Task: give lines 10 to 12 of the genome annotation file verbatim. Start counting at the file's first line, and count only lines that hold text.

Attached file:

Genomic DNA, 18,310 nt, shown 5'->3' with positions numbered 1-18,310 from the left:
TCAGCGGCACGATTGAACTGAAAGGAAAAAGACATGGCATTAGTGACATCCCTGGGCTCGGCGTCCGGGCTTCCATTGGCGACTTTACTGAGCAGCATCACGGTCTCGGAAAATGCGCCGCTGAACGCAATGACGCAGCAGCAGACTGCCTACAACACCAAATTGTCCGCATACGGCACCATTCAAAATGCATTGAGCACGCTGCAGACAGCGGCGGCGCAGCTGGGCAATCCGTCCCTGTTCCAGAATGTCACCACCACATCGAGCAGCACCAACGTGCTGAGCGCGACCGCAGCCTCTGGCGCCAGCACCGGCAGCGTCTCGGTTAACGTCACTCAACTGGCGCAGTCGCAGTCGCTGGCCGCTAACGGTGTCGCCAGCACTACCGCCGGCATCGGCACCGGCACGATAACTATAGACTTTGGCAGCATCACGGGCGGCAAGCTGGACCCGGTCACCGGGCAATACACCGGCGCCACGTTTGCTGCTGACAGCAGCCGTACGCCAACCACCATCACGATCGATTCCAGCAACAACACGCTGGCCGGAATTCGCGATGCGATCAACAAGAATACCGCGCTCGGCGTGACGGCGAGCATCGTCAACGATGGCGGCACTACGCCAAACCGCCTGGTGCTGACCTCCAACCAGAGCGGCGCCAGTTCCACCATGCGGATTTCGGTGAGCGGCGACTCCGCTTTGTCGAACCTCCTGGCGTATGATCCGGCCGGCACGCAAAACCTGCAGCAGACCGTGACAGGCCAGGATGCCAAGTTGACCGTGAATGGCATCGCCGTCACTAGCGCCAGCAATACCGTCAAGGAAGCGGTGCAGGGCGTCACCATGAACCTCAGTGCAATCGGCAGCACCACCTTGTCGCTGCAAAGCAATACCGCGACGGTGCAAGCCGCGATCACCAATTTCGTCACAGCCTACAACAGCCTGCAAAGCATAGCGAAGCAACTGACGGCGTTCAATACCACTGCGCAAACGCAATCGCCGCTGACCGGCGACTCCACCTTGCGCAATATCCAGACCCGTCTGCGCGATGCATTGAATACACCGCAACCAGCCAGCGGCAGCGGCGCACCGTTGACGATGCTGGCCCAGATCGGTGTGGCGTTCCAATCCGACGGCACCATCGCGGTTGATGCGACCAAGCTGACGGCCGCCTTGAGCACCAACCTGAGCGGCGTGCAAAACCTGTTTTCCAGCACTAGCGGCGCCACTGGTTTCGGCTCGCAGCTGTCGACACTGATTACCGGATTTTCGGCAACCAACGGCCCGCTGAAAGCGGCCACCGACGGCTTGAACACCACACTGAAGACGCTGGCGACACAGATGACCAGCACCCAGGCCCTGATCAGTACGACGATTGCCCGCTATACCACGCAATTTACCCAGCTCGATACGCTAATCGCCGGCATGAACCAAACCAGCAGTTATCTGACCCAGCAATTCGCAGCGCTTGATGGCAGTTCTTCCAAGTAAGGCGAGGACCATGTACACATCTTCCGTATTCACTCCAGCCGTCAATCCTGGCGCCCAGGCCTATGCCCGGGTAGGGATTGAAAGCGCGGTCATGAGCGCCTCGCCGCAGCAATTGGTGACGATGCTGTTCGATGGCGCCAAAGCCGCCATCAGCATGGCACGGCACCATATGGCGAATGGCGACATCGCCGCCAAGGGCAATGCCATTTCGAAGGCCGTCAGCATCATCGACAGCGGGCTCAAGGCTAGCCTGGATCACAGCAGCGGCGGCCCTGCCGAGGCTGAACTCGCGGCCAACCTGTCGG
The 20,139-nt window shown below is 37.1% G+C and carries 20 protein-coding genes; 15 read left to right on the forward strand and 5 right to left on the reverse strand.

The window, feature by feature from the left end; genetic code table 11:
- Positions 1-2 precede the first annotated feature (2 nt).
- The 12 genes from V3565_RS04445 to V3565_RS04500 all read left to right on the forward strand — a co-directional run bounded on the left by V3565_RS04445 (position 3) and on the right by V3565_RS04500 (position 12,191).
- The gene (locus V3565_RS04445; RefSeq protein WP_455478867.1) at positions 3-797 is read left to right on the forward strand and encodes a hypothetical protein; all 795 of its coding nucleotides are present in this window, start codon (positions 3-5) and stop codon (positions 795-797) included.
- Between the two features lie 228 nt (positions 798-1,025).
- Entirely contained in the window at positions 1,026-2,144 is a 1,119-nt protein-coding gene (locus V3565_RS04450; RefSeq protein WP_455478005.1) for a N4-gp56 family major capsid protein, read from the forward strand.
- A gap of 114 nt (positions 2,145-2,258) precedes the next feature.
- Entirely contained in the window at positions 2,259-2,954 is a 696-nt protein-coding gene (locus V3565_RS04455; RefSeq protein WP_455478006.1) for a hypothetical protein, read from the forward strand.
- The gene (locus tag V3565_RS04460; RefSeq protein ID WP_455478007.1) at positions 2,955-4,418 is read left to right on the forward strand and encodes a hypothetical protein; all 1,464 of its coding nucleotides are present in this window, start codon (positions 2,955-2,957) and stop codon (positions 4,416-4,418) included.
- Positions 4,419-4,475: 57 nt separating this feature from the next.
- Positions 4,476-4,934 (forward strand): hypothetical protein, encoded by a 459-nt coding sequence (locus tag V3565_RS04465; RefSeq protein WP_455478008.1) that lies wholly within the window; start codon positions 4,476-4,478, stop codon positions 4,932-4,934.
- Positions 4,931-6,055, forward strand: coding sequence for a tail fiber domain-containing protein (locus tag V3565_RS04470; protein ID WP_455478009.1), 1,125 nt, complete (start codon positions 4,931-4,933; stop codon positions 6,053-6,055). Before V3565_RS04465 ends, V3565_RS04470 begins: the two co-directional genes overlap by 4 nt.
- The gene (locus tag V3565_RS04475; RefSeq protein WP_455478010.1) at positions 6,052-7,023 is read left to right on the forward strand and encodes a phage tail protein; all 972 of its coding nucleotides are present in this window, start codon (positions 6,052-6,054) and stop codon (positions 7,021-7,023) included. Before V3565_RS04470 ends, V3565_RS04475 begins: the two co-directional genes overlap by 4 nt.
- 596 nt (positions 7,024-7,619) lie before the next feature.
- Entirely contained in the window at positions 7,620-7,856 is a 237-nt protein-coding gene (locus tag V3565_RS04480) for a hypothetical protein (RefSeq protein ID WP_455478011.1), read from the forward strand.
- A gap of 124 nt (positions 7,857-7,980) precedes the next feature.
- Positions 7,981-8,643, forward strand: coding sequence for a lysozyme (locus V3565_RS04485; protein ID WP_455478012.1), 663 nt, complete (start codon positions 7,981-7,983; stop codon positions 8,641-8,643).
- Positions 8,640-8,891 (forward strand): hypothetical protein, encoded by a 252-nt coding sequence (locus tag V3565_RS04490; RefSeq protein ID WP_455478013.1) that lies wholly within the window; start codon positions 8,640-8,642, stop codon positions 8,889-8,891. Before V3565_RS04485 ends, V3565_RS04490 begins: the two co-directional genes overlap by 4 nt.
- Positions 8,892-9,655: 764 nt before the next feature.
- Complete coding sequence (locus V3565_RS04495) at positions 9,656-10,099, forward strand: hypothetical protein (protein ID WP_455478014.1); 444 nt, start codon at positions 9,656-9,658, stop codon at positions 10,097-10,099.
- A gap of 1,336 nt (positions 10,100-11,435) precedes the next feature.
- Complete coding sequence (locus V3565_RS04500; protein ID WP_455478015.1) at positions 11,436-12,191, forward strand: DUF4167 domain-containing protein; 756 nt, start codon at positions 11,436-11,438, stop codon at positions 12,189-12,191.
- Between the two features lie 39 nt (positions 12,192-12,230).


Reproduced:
- A gap of 114 nt (positions 2,145-2,258) precedes the next feature.
- Entirely contained in the window at positions 2,259-2,954 is a 696-nt protein-coding gene (locus V3565_RS04455; RefSeq protein WP_455478006.1) for a hypothetical protein, read from the forward strand.
- The gene (locus tag V3565_RS04460; RefSeq protein ID WP_455478007.1) at positions 2,955-4,418 is read left to right on the forward strand and encodes a hypothetical protein; all 1,464 of its coding nucleotides are present in this window, start codon (positions 2,955-2,957) and stop codon (positions 4,416-4,418) included.